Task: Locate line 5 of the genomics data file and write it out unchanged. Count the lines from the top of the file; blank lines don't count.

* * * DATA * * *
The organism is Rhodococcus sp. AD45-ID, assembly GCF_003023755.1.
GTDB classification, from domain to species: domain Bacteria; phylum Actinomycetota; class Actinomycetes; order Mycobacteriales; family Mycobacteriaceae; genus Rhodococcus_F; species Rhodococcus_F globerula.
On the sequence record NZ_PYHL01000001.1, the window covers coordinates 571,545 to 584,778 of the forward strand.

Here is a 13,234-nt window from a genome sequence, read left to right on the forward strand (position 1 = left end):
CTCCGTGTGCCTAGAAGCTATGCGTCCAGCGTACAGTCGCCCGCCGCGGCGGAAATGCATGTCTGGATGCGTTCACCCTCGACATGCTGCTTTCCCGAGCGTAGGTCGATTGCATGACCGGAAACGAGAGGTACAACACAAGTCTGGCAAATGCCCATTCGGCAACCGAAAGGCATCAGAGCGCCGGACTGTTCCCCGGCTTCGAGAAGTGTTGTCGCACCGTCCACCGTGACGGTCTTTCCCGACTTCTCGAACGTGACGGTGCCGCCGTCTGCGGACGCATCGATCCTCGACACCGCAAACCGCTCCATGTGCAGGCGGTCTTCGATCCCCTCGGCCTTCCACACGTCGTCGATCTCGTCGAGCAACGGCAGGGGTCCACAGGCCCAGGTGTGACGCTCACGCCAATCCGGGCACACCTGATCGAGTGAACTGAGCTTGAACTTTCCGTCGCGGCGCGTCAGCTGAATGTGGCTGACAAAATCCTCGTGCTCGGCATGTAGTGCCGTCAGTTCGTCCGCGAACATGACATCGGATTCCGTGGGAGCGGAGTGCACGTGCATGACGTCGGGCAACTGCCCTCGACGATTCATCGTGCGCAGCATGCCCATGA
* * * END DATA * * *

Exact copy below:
CTCCGTGTGCCTAGAAGCTATGCGTCCAGCGTACAGTCGCCCGCCGCGGCGGAAATGCATGTCTGGATGCGTTCACCCTCGACATGCTGCTTTCCCGAGCGTAGGTCGATTGCATGACCGGAAACGAGAGGTACAACACAAGTCTGGCAAATGCCCATTCGGCAACCGAAAGGCATCAGAGCGCCGGACTGTTCCCCGGCTTCGAGAAGTGTTGTCGCACCGTCCACCGTGACGGTCTTTCCCGACTTCTCGAACGTGACGGTGCCGCCGTCTGCGGACGCATCGATCCTCGACACCGCAAACCGCTCCATGTGCAGGCGGTCTTCGATCCCCTCGGCCTTCCACACGTCGTCGATCTCGTCGAGCAACGGCAGGGGTCCACAGGCCCAGGTGTGACGCTCACGCCAATCCGGGCACACCTGATCGAGTGAACTGAGCTTGAACTTTCCGTCGCGGCGCGTCAGCTGAATGTGGCTGACAAAATCCTCGTGCTCGGCATGTAGTGCCGTCAGTTCGTCCGCGAACATGACATCGGATTCCGTGGGAGCGGAGTGCACGTGCATGACGTCGGGCAACTGCCCTCGACGATTCATCGTGCGCAGCATGCCCATGA